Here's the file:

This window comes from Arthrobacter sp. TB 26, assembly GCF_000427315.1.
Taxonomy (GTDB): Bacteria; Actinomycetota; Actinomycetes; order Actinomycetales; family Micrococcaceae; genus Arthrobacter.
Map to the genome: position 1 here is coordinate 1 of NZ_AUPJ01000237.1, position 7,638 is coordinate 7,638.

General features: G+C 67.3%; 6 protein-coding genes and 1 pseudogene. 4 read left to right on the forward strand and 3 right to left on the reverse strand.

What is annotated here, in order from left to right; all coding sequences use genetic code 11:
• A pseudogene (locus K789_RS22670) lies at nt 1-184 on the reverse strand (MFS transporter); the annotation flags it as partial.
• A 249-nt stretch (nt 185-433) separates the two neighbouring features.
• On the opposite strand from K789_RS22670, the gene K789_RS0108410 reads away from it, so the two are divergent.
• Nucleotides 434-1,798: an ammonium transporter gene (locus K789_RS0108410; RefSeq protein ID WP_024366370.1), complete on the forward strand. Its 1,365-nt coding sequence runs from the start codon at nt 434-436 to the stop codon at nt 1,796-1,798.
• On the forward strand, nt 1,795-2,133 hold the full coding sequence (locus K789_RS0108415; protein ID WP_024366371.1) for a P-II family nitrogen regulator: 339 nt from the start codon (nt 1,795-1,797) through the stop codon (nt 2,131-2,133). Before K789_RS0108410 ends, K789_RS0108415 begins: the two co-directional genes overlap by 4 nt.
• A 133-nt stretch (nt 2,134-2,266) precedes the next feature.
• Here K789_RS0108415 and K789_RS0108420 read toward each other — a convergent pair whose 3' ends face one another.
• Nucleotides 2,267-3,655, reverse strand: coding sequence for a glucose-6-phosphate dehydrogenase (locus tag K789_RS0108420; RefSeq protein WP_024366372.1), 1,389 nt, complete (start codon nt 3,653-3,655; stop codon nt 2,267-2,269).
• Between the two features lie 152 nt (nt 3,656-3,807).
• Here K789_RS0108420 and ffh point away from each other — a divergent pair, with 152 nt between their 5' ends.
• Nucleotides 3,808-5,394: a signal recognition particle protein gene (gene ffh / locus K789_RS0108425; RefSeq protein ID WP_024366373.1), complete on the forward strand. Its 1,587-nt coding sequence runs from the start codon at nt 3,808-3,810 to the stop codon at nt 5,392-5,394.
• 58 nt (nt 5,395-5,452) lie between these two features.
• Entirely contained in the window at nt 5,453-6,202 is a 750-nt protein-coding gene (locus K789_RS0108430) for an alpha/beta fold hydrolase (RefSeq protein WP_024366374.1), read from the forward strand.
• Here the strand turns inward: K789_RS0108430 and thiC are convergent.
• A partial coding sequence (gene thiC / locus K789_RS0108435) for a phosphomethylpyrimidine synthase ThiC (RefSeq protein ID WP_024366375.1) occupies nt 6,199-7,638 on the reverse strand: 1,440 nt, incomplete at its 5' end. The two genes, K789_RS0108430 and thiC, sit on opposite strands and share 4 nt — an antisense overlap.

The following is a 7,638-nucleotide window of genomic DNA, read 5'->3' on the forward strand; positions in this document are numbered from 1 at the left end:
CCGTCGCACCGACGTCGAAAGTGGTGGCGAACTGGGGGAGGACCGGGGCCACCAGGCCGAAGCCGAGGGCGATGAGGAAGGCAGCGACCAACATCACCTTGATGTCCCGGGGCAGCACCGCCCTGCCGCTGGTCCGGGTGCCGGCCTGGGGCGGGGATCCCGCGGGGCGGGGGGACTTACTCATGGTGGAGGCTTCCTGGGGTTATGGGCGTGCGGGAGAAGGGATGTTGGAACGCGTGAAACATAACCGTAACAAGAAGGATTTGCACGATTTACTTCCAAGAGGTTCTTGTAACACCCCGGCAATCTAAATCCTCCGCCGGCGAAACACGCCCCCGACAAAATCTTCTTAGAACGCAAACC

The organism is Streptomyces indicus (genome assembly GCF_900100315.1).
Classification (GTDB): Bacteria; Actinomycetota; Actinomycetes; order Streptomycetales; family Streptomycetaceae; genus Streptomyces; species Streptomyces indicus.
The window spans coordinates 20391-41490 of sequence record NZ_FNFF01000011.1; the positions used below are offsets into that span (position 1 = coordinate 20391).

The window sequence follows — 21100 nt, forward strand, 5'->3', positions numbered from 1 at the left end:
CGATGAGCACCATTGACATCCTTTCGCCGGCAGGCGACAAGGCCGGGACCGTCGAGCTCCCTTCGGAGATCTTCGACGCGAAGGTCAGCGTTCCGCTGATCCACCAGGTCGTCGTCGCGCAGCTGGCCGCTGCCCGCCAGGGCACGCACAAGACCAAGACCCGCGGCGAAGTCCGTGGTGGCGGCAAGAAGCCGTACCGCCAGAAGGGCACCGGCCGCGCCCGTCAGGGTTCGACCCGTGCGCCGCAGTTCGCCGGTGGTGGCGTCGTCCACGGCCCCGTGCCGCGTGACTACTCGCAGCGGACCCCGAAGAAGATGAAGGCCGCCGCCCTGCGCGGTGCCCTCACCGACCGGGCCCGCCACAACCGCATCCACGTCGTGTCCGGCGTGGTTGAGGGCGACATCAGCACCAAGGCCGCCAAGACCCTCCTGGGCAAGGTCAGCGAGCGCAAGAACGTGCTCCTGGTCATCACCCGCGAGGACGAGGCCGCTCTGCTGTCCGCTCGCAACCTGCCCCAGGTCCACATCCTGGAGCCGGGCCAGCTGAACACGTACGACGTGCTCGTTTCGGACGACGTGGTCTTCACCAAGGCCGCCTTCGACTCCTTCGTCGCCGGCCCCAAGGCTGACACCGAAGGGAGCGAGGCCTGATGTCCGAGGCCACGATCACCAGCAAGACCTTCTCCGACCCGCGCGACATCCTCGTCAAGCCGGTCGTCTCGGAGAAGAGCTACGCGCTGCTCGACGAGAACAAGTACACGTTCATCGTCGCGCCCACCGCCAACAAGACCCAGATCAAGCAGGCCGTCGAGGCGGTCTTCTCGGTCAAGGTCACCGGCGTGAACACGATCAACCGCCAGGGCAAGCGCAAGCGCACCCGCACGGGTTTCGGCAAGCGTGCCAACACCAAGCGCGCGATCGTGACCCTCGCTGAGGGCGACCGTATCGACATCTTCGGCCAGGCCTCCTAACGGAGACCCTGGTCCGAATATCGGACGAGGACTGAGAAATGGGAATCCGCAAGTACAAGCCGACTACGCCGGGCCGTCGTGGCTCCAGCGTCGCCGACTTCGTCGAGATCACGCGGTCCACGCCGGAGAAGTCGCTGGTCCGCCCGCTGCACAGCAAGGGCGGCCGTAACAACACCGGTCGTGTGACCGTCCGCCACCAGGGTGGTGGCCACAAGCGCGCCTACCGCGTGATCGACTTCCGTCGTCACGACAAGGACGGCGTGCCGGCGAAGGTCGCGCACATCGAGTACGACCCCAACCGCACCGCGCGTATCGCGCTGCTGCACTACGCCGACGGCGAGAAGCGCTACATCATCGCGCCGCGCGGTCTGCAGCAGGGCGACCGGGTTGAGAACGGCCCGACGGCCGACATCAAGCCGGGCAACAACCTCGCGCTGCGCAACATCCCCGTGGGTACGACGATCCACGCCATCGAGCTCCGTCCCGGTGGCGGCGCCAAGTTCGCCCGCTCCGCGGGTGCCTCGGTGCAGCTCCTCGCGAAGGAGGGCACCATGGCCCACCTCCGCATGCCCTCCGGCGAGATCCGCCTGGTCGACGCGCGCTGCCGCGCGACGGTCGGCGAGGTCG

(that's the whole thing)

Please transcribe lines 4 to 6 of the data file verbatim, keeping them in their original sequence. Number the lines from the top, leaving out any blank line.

General features: G+C 67.3%; 6 protein-coding genes and 1 pseudogene. 4 read left to right on the forward strand and 3 right to left on the reverse strand.

What is annotated here, in order from left to right; all coding sequences use genetic code 11:
• A pseudogene (locus K789_RS22670) lies at nt 1-184 on the reverse strand (MFS transporter); the annotation flags it as partial.